By Jennifer L. Garcia, DVM, DACVIM,
Forsee KM, Davis GJ, Mouat EE, et al. 2013 Evaluation of the prevalence of urinary incontinence in spayed female dogs: 566 cases (2003-2008). Journal of the America Veterinary medical association. Vol 242:959-962.
Why they did it
The goal of this study was to provide more recent data on the prevalence of acquired urinary incontinence and determine which factors are most commonly associated with a diagnosis of acquired urinary incontinence in a large population of dogs that had undergone ovariohysterectomy.
What they did
Between January 2003 and January 2008, 566 owners of spayed female dogs responded to phone surveys and questionnaires about the presence or absence of urinary incontinence (defined as nocturia and unconscious leaking of urine). Owners who reported episodes of incontinence received questionnaires to further assess the degree of incontinence, diagnostic testing, and history.
What they found
The authors determined the prevalence of acquired urinary incontinence to be 5.12% (29/566 dogs), much lower than the 20% previously reported. No association was noted between a dog’s age at the time of ovariohysterectomy and the onset of incontinence; acquired urinary incontinence developed an average of 2.3 years after ovariohysterectomy (range 0.5 to four years). Neither was a significant association was found between emergency ovariohysterectomy or the number of litters before ovariohysterectomy and the development of acquired urinary incontinence.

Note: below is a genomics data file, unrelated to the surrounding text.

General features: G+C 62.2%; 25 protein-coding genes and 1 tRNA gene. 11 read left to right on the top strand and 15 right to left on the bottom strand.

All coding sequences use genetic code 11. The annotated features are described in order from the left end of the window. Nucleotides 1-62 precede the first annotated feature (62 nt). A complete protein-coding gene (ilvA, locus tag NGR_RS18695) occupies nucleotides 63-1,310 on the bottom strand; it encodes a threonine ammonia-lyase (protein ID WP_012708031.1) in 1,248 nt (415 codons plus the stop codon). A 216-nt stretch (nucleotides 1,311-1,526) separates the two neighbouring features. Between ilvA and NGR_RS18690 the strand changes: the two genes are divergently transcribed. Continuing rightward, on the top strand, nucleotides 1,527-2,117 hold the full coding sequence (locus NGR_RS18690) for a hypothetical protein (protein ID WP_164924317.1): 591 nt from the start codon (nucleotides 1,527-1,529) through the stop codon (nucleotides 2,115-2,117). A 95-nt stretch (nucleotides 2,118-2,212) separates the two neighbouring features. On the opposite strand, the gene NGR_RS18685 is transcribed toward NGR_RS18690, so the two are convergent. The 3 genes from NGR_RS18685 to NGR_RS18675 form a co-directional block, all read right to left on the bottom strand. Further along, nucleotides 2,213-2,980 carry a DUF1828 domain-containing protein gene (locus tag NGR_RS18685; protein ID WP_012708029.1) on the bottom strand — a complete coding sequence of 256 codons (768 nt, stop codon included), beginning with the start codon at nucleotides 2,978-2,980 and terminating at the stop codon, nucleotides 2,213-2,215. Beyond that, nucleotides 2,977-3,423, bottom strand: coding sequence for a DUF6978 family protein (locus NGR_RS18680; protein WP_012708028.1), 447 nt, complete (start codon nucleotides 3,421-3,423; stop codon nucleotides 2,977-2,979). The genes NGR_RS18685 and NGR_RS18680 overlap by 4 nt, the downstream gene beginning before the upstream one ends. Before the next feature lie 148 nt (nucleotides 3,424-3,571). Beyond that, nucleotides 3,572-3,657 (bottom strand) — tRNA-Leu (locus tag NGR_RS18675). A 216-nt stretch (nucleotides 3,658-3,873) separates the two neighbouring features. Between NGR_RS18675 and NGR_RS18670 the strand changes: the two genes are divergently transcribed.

However, a significant association was noted between body weight and the development of incontinence: large dogs (≥ 15 kg) were seven times as likely to develop incontinence compared with small dogs (< 15 kg).
The prevalence of acquired urinary incontinence is much lower than previously thought, but dogs that weigh ≥ 15 kg have a greater risk of developing the disorder. Possible caveats to the interpretation of this data include the possibility of an undiagnosed medical disorder resulting in signs of incontinence as well as the short follow-up period, as previous studies have suggested that it may take up to 12 years for acquired urinary incontinence to develop in this population.
Article reprinted with the permission of Veterinary Medicine, November 2013, pg 490.
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